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King and the color line

King’s civil rights struggle broke resistance to black progress, paved way for future success

Yawu Miller
Yawu Miller is the former senior editor of the Bay State Banner. He graduated from Dartmouth College in 1990 and has written for the Banner since 1988.... VIEW BIO
King and the color line
Dr. Martin Luther King speaks.

“The problem of the 20th Century is the problem of the color line.”

W.E.B. DuBois in 1918.

It was 1906 when W.E.B. DuBois posited his idea in a short essay in Colliers Weekly that the color line — the division between people of color and whites — would be the defining issue of the 20th century.

In the ensuing 96 years, other issues left their mark on the century — advances in technology and communications, the civil rights movement, colonialism and decolonization, the rise and fall of communism, the emergence of a global economy.

Yet throughout the century, and into the 21st, the color line remained entrenched — looming over America as this country’s unfinished business.

In the middle of the 20th century, one man more than anyone else pricked the conscience of the American people with his call for a colorblind society. The Rev. Dr. Martin Luther King’s vision of a land where “all men are judged, not by the color of their skin, but by the content of their character,” resounded in the ’50s and ’60s, setting the tone for the conscience of the nation.

The fight for equality across racial lines was waged in the courts, the voting booths, lunch counters and schools with King’s non-violent principles serving as the guiding light for the struggle. His rhetoric of a color-blind society was adopted by liberals and conservatives alike in battles over affirmative action and integration of schools, municipal workforces and virtually every area of social interaction.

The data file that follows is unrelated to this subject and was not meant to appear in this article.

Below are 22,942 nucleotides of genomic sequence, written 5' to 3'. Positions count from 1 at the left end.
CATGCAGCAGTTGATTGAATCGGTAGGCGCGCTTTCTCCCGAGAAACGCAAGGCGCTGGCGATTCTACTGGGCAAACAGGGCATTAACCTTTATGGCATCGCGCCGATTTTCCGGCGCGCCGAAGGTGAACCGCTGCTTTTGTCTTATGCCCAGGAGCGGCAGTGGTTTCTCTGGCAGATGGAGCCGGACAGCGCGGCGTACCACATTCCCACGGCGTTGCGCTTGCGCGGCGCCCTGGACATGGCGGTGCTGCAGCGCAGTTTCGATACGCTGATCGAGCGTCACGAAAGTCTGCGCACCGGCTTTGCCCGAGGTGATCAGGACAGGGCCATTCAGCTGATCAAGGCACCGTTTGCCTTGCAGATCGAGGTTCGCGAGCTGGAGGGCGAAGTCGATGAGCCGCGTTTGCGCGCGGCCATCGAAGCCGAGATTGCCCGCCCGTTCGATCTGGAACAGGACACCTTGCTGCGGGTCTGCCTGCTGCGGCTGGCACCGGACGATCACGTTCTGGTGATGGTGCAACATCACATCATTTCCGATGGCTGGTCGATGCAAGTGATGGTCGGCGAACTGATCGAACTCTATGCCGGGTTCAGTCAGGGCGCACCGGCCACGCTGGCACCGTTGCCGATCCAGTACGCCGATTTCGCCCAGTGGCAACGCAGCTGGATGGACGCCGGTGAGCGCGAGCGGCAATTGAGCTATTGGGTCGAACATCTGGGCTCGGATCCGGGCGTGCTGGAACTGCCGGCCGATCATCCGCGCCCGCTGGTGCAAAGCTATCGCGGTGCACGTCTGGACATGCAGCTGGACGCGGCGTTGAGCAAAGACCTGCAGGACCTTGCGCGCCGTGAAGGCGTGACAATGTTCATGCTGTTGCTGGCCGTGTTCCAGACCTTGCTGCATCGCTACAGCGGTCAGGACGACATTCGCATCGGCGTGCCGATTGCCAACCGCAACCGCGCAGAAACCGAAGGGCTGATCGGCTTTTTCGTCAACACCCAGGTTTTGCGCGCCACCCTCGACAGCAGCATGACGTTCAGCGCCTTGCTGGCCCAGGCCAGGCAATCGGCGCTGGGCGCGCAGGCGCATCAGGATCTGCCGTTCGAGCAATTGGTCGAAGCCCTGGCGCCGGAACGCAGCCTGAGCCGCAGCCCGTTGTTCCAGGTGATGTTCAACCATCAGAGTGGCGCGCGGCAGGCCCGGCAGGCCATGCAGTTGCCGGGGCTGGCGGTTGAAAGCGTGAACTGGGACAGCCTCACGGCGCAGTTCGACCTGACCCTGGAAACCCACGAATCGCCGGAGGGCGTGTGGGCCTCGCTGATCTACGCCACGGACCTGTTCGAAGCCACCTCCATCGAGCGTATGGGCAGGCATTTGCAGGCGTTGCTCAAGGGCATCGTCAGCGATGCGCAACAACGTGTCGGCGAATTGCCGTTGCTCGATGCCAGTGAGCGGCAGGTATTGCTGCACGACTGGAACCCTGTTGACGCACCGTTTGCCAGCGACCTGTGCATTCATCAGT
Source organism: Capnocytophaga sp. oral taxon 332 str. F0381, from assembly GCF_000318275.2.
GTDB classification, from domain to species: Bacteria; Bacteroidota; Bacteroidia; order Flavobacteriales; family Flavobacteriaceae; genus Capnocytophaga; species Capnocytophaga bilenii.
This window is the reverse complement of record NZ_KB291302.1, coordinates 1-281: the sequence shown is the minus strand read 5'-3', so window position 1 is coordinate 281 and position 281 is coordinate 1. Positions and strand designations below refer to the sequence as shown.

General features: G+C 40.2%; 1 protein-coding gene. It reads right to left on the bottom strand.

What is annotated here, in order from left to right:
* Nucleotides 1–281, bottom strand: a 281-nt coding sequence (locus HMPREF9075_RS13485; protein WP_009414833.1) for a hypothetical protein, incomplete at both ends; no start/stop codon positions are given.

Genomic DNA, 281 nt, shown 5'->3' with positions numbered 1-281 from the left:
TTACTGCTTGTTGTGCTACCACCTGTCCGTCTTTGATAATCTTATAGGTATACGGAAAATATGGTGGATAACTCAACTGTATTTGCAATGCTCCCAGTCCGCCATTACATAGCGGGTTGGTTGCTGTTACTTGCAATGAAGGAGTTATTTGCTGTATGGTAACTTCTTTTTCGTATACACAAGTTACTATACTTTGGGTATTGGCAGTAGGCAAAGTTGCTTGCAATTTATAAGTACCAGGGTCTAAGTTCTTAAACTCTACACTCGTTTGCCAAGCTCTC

Race matters

When DuBois first advanced his prediction of the color line, race was the country’s obsession. It was in the waning days of reconstruction, when the Ku Klux Klan rose to prominence and white backlash reared its ugly head. DuBois and other black thinkers saw the gains blacks had won since the abolition of slavery slipping away as Jim Crow became the prominent ethos of the South.

Author: Peter Pettus/Library of Congress. Licensed under Public Domain via Wikimedia CommonsA photo of Selma to Montgomery Marches protesters by Peter Pettus.

At the same time, Europe was consolidating its hold on the African continent. India was in the possession of the British, Indochina colonized by the French, and the Western Hemisphere was fast becoming the domain of the United States.

“The tendency of the great nations of the day is territorial, political and economic expansion, but in every case this has brought them in contact with darker peoples, so that we have to-day England, France, Holland, Belgium, Italy, Portugal and the United States in close contact with brown and black peoples and Russia and Australia in contact with the yellow. The older idea was that the whites would eventually displace the native races and inherit their lands, but this idea has been rudely shaken in the increase of American Negroes, the experience of the English in Africa, India and the West Indies, and the development of South America. The problem of expansion, then, simply means world problems of the Color Line.”

In his analysis of the geo-political dimensions of race, DuBois was accurate in his predictions. World War I, according to some historical theories, resulted from Germany’s having been cut out of the division of Africa among European nations. And the Second World War was a result of the first.

While communism played a major role in the wars of the latter half of the century, race was the subtext in many. Take, for instance, France’s loss of Indochina and Algeria, and the resulting bruise to that nation’s standing among its colonizer-equals in Europe.